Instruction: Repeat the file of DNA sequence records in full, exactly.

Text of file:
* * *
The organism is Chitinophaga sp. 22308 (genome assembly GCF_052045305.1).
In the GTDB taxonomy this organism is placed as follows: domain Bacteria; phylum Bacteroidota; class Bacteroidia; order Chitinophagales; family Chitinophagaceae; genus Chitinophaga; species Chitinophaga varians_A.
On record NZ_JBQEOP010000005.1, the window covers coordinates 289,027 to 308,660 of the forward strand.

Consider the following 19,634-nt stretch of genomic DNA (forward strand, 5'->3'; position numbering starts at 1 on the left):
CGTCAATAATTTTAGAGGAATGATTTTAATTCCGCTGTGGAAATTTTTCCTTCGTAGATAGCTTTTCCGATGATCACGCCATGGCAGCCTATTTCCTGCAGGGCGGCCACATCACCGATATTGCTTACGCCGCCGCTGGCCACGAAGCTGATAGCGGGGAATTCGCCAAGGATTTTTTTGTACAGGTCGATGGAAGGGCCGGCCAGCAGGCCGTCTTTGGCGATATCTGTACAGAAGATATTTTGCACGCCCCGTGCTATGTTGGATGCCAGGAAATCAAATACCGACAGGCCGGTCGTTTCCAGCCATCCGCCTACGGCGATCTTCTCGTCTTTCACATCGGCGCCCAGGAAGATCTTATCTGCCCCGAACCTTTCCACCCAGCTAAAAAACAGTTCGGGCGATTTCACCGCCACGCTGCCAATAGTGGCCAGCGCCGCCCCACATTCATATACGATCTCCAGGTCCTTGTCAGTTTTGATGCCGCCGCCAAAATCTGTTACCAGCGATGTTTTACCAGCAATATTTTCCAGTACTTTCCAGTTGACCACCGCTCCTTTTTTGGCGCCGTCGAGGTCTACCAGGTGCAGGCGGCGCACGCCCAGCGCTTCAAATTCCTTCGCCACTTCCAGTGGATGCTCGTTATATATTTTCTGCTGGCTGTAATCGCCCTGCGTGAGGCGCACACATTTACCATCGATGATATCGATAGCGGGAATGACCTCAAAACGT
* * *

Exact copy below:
The organism is Chitinophaga sp. 22308 (genome assembly GCF_052045305.1).
In the GTDB taxonomy this organism is placed as follows: domain Bacteria; phylum Bacteroidota; class Bacteroidia; order Chitinophagales; family Chitinophagaceae; genus Chitinophaga; species Chitinophaga varians_A.
On record NZ_JBQEOP010000005.1, the window covers coordinates 289,027 to 308,660 of the forward strand.

Consider the following 19,634-nt stretch of genomic DNA (forward strand, 5'->3'; position numbering starts at 1 on the left):
CGTCAATAATTTTAGAGGAATGATTTTAATTCCGCTGTGGAAATTTTTCCTTCGTAGATAGCTTTTCCGATGATCACGCCATGGCAGCCTATTTCCTGCAGGGCGGCCACATCACCGATATTGCTTACGCCGCCGCTGGCCACGAAGCTGATAGCGGGGAATTCGCCAAGGATTTTTTTGTACAGGTCGATGGAAGGGCCGGCCAGCAGGCCGTCTTTGGCGATATCTGTACAGAAGATATTTTGCACGCCCCGTGCTATGTTGGATGCCAGGAAATCAAATACCGACAGGCCGGTCGTTTCCAGCCATCCGCCTACGGCGATCTTCTCGTCTTTCACATCGGCGCCCAGGAAGATCTTATCTGCCCCGAACCTTTCCACCCAGCTAAAAAACAGTTCGGGCGATTTCACCGCCACGCTGCCAATAGTGGCCAGCGCCGCCCCACATTCATATACGATCTCCAGGTCCTTGTCAGTTTTGATGCCGCCGCCAAAATCTGTTACCAGCGATGTTTTACCAGCAATATTTTCCAGTACTTTCCAGTTGACCACCGCTCCTTTTTTGGCGCCGTCGAGGTCTACCAGGTGCAGGCGGCGCACGCCCAGCGCTTCAAATTCCTTCGCCACTTCCAGTGGATGCTCGTTATATATTTTCTGCTGGCTGTAATCGCCCTGCGTGAGGCGCACACATTTACCATCGATGATATCGATAGCGGGAATGACCTCAAAACGT